Russia and Saudi Arabia, the architects of the production cut agreement made it clear that the agreement will go beyond 2018 but in a format that reflects the changing market conditions such as a rebalanced market and rising oil prices. After all, both Russia and OPEC face a major rival: US Shale. It looks as if Russia could become a member of OPEC in all but name.
In an article I wrote for the Research Centre of Energy Management (RCEM) at ESCP Europe Business School on the 2nd of March 2017 under the title “Oil Prices Will Be Mostly Bullish in 2017”, I said that the oil price will break through the $60 level in 2017. This the oil price did when it has risen to more than $66.78 a barrel in December 2017.
And despite efforts by vested interests including the International Energy Agency (IEA) and the United States Energy Information Administration (EIA) to dampen oil prices, I am now projecting that the oil price could be heading towards $70/barrel or even higher during 2018 and $100 in 2020.
The OPEC meeting is over and the organization has extended production cuts throughout 2018. The decision is obviously crucial to supporting oil prices, but also of the utmost importance to the vision and future of one man, Prince Mohammed bin Salman, Saudi Arabia’s de facto head of government and Crown prince (the king’s son).
The oil price is key to the success of Prince Mohammed bin Salman’s Vision 2030 which aims to build a dynamic twenty-first Saudi economy.
Oil is like a coin: one side is Economics and the other is geopolitics and the two are inseparable.
The petrodollar came into existence in 1973 in the wake of the collapse of the international gold standard which was created in the aftermath of World War II under the Bretton Woods agreements. These agreements also established the US dollar as the reserve currency of the world.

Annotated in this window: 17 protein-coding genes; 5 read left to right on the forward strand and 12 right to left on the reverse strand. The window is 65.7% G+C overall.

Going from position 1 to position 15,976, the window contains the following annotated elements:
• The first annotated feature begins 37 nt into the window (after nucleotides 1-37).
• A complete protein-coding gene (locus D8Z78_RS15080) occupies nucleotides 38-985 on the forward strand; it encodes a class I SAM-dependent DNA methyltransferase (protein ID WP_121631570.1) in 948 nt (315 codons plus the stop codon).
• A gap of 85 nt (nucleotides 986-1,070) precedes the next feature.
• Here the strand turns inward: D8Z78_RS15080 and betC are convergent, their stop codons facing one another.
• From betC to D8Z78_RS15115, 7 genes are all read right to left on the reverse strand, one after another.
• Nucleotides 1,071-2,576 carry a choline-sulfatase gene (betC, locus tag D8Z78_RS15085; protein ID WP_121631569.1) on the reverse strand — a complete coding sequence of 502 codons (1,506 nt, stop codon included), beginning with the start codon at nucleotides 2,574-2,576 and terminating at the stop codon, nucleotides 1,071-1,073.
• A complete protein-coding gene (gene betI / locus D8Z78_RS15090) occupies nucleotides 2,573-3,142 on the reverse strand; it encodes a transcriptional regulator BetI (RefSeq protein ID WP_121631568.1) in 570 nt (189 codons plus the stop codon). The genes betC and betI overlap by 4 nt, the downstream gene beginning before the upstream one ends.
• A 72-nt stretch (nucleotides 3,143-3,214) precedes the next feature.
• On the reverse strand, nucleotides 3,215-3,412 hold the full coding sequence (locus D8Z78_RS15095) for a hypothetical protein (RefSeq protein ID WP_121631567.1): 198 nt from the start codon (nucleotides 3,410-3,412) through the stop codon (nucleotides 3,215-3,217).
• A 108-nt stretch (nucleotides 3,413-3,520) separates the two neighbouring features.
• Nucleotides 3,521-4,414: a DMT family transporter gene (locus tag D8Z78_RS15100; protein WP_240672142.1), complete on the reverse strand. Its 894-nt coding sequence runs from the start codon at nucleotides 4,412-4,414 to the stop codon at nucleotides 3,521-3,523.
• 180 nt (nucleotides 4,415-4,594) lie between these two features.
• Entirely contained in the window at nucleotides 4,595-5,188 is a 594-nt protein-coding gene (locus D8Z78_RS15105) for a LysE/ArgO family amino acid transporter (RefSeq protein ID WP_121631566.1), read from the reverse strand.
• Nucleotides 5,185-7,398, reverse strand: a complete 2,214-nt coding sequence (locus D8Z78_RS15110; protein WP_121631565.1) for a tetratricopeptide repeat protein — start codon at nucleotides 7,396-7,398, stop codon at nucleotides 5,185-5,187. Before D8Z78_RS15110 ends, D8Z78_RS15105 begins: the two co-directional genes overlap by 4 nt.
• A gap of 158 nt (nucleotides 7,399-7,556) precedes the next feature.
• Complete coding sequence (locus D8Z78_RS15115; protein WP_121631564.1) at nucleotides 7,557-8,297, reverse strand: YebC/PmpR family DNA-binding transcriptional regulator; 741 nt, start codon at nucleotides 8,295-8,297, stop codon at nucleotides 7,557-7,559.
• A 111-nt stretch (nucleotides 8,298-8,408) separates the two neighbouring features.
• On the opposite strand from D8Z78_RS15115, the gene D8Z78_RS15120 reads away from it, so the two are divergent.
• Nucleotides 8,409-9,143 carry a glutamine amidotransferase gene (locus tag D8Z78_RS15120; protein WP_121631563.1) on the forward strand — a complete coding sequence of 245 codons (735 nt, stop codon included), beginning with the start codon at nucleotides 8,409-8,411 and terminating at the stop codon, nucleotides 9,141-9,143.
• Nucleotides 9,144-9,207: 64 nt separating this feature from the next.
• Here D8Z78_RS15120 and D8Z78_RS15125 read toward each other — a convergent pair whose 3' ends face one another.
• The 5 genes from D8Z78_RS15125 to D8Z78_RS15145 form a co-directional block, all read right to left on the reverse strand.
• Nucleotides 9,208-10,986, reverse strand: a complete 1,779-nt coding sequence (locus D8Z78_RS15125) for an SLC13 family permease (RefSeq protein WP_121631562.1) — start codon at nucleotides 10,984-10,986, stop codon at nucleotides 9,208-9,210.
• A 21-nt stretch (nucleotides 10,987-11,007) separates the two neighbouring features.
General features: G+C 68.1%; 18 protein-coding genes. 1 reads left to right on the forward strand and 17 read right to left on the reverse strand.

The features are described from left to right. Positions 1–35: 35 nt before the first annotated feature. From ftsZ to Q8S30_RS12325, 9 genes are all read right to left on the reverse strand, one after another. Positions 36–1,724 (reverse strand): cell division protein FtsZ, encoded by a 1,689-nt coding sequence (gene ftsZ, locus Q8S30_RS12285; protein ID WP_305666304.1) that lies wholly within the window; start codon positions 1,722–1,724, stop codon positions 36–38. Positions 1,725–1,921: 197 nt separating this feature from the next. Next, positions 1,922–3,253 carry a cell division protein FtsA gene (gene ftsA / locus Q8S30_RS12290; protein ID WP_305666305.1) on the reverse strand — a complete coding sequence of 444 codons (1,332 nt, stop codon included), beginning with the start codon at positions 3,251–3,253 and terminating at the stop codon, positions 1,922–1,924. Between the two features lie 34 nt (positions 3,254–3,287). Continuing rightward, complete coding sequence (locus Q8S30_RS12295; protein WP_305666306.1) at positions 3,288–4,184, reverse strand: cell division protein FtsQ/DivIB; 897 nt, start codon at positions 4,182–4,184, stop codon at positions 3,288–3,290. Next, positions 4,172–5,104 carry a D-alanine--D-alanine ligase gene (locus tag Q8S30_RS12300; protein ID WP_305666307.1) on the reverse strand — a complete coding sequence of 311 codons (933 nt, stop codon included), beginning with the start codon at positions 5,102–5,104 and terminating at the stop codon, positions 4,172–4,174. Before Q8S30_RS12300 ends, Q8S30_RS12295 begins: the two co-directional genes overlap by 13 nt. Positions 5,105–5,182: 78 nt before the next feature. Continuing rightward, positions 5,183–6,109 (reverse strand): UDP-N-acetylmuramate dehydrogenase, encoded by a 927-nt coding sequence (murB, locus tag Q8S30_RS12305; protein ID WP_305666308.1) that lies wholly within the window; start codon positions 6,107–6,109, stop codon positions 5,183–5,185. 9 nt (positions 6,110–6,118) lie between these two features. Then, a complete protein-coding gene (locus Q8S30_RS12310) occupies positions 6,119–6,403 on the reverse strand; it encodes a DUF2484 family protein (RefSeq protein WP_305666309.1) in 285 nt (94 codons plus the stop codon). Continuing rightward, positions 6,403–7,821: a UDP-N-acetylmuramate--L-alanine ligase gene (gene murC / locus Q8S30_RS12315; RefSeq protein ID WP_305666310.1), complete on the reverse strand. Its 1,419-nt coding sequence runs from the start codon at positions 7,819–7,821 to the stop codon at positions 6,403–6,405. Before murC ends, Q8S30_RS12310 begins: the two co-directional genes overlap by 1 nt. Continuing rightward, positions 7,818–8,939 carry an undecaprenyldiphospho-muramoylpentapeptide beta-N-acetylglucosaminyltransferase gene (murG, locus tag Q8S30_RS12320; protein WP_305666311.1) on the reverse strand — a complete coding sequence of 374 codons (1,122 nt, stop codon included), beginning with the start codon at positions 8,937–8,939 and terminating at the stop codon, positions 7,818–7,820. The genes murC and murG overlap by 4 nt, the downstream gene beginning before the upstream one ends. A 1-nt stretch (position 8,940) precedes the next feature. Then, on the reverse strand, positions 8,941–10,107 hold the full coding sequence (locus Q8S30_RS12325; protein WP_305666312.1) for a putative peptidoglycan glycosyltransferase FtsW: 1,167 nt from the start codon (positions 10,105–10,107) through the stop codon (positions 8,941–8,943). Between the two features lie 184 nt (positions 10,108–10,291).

Independence has been a lifelong dream for many Iraqi Kurds and so the 25th of September 2017 referendum was met with understandable jubilation across Iraqi Kurdistan with over 90% voting for secession from Iraq.
Although the referendum was non-binding, it pointed to a deteriorating geopolitical situation between the Kurdistan Regional Government (KRG) and neighbouring countries. Baghdad urged neighbouring countries to shut down flights into the region and threatened a blockade. Iran stopped oil trade with Iraqi Kurdistan and also banned flights to the region. And Turkey, which fears stirring separatism among its own Kurdish population, has threatened similar action. Turkish President Recep Tayyip Erdogan called the vote “treachery” and suggested the region would "not find food or clothing" if sanctions were implemented.
Geopolitics & US Self-Interest
In imposing new sanctions on Russia, the US Congress aimed to punish Russia for its alleged meddling in the US elections in 2016. Still, these sanctions were mostly motivated by US self-interest, geopolitics and blatant US efforts to delay if not prevent Russia’s emergence as the world’s energy superpower.
The target of these sanctions as in the previous ones is Russian banks and companies as well as Russian oil and gas projects. However, the most contentious issue could well be the sanctions on pipelines. Key projects such as Nord Stream II and the TurkStream pipelines are at the very heart of the sanctions.